This is my second attempt at ByHand London’s Polly Top. The first one needs a little reworking before I venture out in public in it. After completing this second version, I think it was my previous fabric choice that didn’t really work out the first time around. I’m slowly getting better at matching fabrics to patterns…
This was a free downloadable pattern (hurrah!), which is a bit like a giant jigsaw putting it together, but a bit tricky to keep to your selected size once you start cutting it out, especially the odd piece which you only need a tiny corner from. I originally cut a size 10, which was perfect for the Charlotte skirt, but far too loose in this design, so this time I cut an 8. Truthfully, I think I’m probably somewhere between the two, I can just about get this over my head.
I’ve tried making my own bias binding in the past and failed miserably, so this time I simply bought some ready made and it went in without a hitch. The contrasting fabrics are a bit out of my comfort zone but I actually think I’ll get lots of wear out of this item 🙂
Now I need to go back to my first version and attempt to rework it…
I picked up this bargain of a skirt for just £4.50 from the Didsbury Cancer Research shop. It’s a Jaeger Boutique skirt, so lovely quality and I strongly suspect never actually been worn. It was however a size too small and incredibly short. I though it was worth a gamble though and I’m so glad I picked it up.
I originally thought I’d attempt to add either some black lace or even a contrasting ribbon, but when I got it home and had a rummage through my trimmings box, I remembered the silver lace from my previous upcycling project. It matched the silver thread of the spots perfectly and I had just about enough.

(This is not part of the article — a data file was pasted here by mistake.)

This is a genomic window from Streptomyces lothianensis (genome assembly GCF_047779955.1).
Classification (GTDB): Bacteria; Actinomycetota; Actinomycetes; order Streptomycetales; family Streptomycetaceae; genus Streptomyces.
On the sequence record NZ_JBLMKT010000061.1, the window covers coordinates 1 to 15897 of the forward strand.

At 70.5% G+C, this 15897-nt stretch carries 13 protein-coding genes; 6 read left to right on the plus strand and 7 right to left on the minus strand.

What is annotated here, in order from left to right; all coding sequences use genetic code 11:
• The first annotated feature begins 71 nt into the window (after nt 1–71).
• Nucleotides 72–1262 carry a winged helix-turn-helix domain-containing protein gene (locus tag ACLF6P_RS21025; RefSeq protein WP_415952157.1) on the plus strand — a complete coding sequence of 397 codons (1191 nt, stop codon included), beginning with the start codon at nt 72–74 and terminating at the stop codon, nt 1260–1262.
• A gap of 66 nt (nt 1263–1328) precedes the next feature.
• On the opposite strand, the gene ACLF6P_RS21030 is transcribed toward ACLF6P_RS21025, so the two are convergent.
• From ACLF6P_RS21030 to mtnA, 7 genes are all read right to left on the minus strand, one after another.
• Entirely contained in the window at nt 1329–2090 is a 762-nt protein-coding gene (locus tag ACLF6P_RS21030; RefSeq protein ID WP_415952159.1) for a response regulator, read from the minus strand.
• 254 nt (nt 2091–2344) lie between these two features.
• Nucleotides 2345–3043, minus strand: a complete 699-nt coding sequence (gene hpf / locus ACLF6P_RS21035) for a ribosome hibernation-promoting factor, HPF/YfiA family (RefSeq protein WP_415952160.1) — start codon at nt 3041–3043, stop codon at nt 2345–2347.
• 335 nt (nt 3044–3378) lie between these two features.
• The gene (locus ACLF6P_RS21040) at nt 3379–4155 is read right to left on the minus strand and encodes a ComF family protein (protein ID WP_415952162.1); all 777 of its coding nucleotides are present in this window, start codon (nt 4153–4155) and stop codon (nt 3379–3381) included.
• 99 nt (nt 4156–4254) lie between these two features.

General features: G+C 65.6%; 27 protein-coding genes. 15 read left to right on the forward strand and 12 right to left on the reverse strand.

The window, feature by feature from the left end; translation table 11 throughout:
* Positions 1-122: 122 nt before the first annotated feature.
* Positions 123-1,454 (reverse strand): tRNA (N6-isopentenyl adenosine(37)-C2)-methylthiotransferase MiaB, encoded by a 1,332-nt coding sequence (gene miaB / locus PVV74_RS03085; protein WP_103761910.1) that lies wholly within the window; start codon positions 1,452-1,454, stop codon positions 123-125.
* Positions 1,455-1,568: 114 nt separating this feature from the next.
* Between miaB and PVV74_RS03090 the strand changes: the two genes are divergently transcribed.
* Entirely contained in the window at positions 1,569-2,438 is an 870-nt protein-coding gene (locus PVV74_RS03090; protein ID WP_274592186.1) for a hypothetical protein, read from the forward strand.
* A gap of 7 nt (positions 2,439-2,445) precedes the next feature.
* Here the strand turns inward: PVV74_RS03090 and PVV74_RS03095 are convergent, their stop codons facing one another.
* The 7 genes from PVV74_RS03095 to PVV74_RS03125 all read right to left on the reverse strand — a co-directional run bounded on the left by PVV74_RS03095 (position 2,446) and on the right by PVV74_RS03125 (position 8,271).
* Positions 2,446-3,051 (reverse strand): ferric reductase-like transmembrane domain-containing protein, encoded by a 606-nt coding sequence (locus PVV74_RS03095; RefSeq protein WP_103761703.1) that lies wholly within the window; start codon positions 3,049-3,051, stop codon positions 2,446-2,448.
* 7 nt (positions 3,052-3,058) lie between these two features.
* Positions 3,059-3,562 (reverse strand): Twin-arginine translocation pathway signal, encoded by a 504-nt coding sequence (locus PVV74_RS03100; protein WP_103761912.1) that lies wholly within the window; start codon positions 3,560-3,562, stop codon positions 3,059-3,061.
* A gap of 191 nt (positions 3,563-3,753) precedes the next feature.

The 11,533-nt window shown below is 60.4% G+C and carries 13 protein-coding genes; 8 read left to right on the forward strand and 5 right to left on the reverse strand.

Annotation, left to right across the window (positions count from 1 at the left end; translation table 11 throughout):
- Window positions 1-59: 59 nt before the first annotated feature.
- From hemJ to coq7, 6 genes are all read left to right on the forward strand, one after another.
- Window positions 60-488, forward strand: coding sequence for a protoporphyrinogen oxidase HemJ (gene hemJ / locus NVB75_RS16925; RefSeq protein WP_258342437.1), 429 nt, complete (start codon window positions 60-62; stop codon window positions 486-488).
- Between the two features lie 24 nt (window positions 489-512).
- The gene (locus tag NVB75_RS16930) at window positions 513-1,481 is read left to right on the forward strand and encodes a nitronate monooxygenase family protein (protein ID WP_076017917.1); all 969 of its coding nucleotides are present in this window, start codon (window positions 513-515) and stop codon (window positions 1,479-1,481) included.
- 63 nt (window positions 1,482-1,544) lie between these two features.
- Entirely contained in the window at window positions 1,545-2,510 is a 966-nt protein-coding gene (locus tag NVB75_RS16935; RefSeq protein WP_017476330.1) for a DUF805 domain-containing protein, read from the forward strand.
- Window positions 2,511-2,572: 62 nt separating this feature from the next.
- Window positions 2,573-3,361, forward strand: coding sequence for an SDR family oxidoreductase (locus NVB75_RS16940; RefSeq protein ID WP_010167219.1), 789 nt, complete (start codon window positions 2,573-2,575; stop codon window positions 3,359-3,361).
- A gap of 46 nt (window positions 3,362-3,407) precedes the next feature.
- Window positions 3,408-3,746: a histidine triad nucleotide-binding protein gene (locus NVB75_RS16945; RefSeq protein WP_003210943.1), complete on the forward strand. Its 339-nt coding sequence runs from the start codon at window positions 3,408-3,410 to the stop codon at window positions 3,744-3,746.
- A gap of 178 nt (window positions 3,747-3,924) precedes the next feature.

So I simply unpicked the hem, which gave me an extra inch and a half, then carefully pinned and hand-sewed the lace to the wrong side of the skirt. Simple but effective. As for the waist, I simply moved the button back along the waistband to increase its width.
Unbelievably, the sun is still out, hence the sunglasses. It’s probably more of a Winter, or even Christmas wear item, but I’ve no doubt the Manchester drizzle will be back with us before long so I might manage an outing in this before next Winter.
Yes, you guessed it… it’s another ByHand London Charlotte 🙂
in my defence unlike its predecessors this definitely heralds in Spring. I think three must be my lucky formula when it comes to reproducing patterns, because this one came together surprisingly easily. The main part of the skirt was pretty speedy to make up, although this fabric did fray rather alarmingly. I’m hoping it doesn’t integrate once I start wearing it…
I added the ruffle this time just to try to make it a little different from the earlier two. I’m pretty sure I must have missed an instruction or two out whilst I was following the online tutorial though, as I couldn’t fit it to the right hand side of the fabric at all. I also needed it a lot shorter as well, due to my limited height so I had to improvise a bit, but I think I just about pulled it off. This is by far my neatest hand sewn item so far and I’m really pleased with it.
I even added the lace trim to the waist, which I had in my stash. I was inspired by the beautiful Notre Dame skirts from Boden, but as I didn’t have the right shade of grosgrain ribbon, I though this lace would do just as well.
My only reservation with this make that is that it’s ended up being pretty dressy. I had planned to wear if for work, but it’s ended up a bit ‘wedding’-y. I’ll have to play around a bit with dressing it down. I’m thinking grey knitwear to avoid it straying into ‘mother of the bride’ territory, not that mothers of the brides can’t look great of course, but at the grand old age of 41 too ‘classic’ can have the habit of making me look a bit dowdy…
Thank you daughter for the photos again!
Jumper Hobbs, shoes and necklace M and S.